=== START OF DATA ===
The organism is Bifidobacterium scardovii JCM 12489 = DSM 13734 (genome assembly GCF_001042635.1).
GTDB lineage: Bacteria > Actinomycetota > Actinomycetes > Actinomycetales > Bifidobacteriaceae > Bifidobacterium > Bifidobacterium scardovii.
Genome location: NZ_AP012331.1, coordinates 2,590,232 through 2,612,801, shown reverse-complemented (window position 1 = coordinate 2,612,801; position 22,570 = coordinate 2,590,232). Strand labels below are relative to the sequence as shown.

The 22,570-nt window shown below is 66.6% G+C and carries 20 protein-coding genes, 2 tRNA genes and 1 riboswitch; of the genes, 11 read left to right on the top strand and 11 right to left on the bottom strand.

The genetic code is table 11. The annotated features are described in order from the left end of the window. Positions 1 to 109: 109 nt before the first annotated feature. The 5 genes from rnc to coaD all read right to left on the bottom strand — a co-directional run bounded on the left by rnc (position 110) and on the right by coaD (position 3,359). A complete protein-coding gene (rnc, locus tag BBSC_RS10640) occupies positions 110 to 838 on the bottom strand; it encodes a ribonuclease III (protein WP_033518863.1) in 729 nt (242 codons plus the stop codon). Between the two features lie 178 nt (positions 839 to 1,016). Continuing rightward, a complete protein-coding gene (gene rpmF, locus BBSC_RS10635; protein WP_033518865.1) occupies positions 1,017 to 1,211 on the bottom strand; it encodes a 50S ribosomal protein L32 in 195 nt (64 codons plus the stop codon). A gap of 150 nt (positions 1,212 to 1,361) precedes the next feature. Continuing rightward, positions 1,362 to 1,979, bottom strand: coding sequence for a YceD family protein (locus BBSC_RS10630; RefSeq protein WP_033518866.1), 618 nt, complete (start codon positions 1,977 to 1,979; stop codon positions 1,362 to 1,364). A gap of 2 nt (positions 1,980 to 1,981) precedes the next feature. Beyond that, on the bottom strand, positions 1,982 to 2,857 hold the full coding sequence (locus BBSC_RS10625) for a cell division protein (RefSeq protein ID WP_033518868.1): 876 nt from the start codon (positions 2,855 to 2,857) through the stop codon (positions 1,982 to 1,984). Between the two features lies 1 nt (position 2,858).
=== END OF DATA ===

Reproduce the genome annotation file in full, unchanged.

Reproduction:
The organism is Bifidobacterium scardovii JCM 12489 = DSM 13734 (genome assembly GCF_001042635.1).
GTDB lineage: Bacteria > Actinomycetota > Actinomycetes > Actinomycetales > Bifidobacteriaceae > Bifidobacterium > Bifidobacterium scardovii.
Genome location: NZ_AP012331.1, coordinates 2,590,232 through 2,612,801, shown reverse-complemented (window position 1 = coordinate 2,612,801; position 22,570 = coordinate 2,590,232). Strand labels below are relative to the sequence as shown.

The 22,570-nt window shown below is 66.6% G+C and carries 20 protein-coding genes, 2 tRNA genes and 1 riboswitch; of the genes, 11 read left to right on the top strand and 11 right to left on the bottom strand.

The genetic code is table 11. The annotated features are described in order from the left end of the window. Positions 1 to 109: 109 nt before the first annotated feature. The 5 genes from rnc to coaD all read right to left on the bottom strand — a co-directional run bounded on the left by rnc (position 110) and on the right by coaD (position 3,359). A complete protein-coding gene (rnc, locus tag BBSC_RS10640) occupies positions 110 to 838 on the bottom strand; it encodes a ribonuclease III (protein WP_033518863.1) in 729 nt (242 codons plus the stop codon). Between the two features lie 178 nt (positions 839 to 1,016). Continuing rightward, a complete protein-coding gene (gene rpmF, locus BBSC_RS10635; protein WP_033518865.1) occupies positions 1,017 to 1,211 on the bottom strand; it encodes a 50S ribosomal protein L32 in 195 nt (64 codons plus the stop codon). A gap of 150 nt (positions 1,212 to 1,361) precedes the next feature. Continuing rightward, positions 1,362 to 1,979, bottom strand: coding sequence for a YceD family protein (locus BBSC_RS10630; RefSeq protein WP_033518866.1), 618 nt, complete (start codon positions 1,977 to 1,979; stop codon positions 1,362 to 1,364). A gap of 2 nt (positions 1,980 to 1,981) precedes the next feature. Beyond that, on the bottom strand, positions 1,982 to 2,857 hold the full coding sequence (locus BBSC_RS10625) for a cell division protein (RefSeq protein ID WP_033518868.1): 876 nt from the start codon (positions 2,855 to 2,857) through the stop codon (positions 1,982 to 1,984). Between the two features lies 1 nt (position 2,858).